-1
\$\begingroup\$

why bode stability criteria dictates 90deg of phase margin ? my understanding is that it is so when a system is cascaded with another there's a margin so the phase doesn't get to 180 and over, am i right ?

\$\endgroup\$
2
\$\begingroup\$

Cascading stages isn't a problem - it's a problem when you apply "negative" feedback from the output of the last stage to the input of the first stage. That's when trouble can start.

So, if both stages shift by 90 degrees at a certain frequency then applying negative feedback is really applying positive feedback.

Simple words: -

  • Asymptotic stability - after returning the input to a control system to the neutral value, the output falls back to zero.
  • Marginal stability (as per an integrator) - after returning the input to the neutral value, the output does not fall back to zero.
\$\endgroup\$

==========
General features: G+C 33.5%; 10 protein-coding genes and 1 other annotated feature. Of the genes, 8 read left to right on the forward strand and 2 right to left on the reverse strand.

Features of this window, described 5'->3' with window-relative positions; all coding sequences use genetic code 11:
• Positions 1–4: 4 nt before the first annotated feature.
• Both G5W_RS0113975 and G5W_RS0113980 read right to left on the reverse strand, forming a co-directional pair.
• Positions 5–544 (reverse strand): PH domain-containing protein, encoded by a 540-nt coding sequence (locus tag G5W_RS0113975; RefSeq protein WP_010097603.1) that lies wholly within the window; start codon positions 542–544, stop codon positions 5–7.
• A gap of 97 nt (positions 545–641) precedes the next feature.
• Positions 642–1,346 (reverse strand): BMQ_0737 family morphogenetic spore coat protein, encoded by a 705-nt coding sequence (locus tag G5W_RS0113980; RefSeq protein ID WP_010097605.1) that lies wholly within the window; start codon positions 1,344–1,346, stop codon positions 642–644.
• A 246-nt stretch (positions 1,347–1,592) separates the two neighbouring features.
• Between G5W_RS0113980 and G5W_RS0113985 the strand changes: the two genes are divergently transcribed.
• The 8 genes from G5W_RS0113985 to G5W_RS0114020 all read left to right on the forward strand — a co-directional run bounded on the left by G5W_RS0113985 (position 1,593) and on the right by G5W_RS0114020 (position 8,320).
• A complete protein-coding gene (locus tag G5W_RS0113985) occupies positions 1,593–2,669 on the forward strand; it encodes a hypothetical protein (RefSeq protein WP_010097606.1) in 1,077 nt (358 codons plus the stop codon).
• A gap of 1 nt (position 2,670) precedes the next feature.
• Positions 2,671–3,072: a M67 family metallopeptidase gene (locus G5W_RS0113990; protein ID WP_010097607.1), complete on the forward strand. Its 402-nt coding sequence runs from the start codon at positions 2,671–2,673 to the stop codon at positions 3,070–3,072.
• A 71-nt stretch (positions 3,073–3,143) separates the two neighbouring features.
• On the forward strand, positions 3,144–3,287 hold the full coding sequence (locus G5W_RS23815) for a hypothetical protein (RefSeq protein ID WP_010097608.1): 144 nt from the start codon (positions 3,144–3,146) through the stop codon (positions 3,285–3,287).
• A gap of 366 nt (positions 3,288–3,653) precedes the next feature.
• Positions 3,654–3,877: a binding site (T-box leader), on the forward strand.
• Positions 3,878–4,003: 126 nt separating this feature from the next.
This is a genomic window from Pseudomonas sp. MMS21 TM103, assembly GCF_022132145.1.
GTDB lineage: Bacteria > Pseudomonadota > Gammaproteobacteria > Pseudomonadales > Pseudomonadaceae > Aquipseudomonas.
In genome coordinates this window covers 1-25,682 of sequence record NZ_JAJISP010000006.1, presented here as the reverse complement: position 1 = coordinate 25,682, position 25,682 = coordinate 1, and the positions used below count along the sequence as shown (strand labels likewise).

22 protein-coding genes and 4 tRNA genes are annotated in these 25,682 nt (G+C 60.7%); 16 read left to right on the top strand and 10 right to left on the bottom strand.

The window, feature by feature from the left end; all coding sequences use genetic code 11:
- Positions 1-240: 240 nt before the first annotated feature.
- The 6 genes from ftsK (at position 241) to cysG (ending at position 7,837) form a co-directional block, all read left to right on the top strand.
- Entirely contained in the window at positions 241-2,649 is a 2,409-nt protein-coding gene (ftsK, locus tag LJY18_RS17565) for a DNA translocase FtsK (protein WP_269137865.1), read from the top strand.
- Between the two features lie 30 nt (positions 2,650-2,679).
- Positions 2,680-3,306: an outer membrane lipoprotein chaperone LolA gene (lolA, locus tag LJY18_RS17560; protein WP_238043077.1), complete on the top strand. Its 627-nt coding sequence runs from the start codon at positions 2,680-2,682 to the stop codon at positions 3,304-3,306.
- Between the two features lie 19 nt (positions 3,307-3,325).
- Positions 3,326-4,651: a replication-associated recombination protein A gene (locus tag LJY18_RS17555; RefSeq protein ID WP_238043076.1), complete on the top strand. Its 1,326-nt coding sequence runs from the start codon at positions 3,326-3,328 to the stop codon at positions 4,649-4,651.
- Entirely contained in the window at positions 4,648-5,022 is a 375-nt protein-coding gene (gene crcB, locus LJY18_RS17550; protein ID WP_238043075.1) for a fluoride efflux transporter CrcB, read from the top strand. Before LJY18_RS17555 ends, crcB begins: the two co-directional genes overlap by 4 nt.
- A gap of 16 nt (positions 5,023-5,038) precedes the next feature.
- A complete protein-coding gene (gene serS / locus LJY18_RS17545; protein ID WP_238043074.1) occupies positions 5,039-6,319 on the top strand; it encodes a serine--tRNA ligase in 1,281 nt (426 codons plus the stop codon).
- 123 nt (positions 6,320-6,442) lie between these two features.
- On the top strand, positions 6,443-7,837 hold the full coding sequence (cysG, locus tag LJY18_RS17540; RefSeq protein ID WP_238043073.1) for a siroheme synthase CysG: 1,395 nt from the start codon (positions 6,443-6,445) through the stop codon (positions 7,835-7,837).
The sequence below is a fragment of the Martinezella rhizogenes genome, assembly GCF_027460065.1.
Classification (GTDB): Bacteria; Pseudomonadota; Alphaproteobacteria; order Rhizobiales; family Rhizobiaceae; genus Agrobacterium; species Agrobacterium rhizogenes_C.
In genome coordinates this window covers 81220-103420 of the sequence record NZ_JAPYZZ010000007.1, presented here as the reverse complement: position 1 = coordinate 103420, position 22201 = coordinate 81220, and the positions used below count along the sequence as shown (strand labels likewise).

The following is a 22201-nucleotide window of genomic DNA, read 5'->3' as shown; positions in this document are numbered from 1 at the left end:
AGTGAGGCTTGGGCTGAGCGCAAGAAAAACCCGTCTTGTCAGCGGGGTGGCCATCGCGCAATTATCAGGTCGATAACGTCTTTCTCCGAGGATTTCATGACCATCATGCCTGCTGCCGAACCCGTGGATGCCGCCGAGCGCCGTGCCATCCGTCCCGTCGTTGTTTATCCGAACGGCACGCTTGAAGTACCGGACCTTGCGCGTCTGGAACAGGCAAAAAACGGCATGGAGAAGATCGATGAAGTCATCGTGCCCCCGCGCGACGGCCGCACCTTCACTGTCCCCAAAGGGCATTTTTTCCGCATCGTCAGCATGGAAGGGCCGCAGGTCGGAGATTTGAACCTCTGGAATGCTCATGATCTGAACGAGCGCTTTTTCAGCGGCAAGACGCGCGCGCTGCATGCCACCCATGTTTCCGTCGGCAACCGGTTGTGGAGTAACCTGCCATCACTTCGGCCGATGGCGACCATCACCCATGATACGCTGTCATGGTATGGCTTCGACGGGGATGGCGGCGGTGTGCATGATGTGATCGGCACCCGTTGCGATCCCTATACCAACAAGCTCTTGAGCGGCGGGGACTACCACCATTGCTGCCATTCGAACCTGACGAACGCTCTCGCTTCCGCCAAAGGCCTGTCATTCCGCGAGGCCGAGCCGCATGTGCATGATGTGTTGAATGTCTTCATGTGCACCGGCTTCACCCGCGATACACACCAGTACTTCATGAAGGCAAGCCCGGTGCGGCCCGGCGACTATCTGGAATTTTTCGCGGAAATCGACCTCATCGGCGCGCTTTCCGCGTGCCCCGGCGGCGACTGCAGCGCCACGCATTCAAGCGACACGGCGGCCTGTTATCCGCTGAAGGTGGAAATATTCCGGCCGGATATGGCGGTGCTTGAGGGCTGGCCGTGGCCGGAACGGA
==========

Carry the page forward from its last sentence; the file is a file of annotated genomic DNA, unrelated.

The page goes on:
• 1
    \$\begingroup\$ Andy aka, what means "removing"? Open circuit at the input? Shouldn`t it mean: Shorting the input to zero volts? According to your "definition" an integrator circuit would be not absolutely stable - which is wrong. An integrator is stable! \$\endgroup\$ – LvW Apr 27 '18 at 15:40
  • \$\begingroup\$ @LvW yes I'll fix the ambiguity of the word removal. \$\endgroup\$ – Andy aka Apr 27 '18 at 16:32
1
\$\begingroup\$

It is not true that "bode stability criteria dictates 90deg of phase margin". A system with feedback is classified as "asymptotic stable" even in case of a phase margin of 10 deg (or lower).
In most cases, a margin in the region of 60 deg is envisaged because, in this case, the step response shows only a slight overshoot.

\$\endgroup\$

Your Answer

By clicking “Post Your Answer”, you agree to our terms of service, privacy policy and cookie policy

Not the answer you're looking for? Browse other questions tagged or ask your own question.